The question we should ask ourselves is now that such material and experiences can be delivered adequately, if not superbly, online and globally, what does this free us up to do in the on-campus environment?I think there will be plenty of good answers to that question. I see online opportunities more as complements than as substitutes for on-campus learning. So MOOCs just don't get me riled up. There is quite a lot still left to be determined about them if they are to substitute for what we traditionally regard as a college education. Consider these passages from The New York Times article announcing the venture:
MOOCs were largely unknown until a wave of publicity last year about Stanford University’s free online artificial intelligence course attracted 160,000 students from 190 countries. Only a small percentage of the students completed the course, but even so, the numbers were staggering.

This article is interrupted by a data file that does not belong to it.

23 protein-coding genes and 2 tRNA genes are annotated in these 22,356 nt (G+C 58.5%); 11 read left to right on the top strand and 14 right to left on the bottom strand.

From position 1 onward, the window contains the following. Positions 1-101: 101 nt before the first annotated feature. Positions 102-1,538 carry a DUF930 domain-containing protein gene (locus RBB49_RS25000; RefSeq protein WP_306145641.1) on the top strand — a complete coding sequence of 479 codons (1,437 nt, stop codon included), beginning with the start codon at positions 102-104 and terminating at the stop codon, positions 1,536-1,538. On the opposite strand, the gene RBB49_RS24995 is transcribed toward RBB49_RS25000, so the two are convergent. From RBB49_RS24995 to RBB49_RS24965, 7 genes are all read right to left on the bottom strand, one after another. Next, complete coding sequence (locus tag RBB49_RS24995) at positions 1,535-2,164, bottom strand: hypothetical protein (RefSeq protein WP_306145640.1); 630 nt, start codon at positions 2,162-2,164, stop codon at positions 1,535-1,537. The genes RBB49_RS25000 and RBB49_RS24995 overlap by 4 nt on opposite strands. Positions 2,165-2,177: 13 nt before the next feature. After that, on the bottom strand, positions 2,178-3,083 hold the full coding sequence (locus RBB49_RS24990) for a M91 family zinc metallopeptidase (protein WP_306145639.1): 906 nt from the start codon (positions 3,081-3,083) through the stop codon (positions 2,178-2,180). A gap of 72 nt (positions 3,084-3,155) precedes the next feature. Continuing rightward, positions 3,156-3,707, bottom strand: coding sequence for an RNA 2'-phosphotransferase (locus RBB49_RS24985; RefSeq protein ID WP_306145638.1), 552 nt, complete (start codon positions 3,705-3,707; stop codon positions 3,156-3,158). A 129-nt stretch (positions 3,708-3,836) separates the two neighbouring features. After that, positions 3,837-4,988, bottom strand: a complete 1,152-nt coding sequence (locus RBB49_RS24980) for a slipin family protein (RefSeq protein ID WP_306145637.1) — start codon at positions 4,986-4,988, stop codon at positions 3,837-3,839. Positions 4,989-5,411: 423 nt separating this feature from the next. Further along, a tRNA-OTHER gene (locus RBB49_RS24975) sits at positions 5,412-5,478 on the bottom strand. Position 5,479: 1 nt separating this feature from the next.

David P. Szatmary, the university [of Washington]’s vice provost, said that to earn credit, students would probably have to pay a fee, do extra assignments and work with an instructor.
Coursera does not pay the universities, and the universities do not pay Coursera, but both incur substantial costs. Contracts provide that if a revenue stream emerges, the company and the universities will share it.
Although MOOCs will have to be self-sustaining some day — whether by charging students for credentials or premium services or by charging corporate recruiters for access to the best students — Ms. Koller and university officials said that was not a pressing concern.
One looming hurdle is overcoming online cheating.
Grading presents some questions, too.
The hurdles, open questions, and unresolved issues are all the messy parts of running a sustainable education business.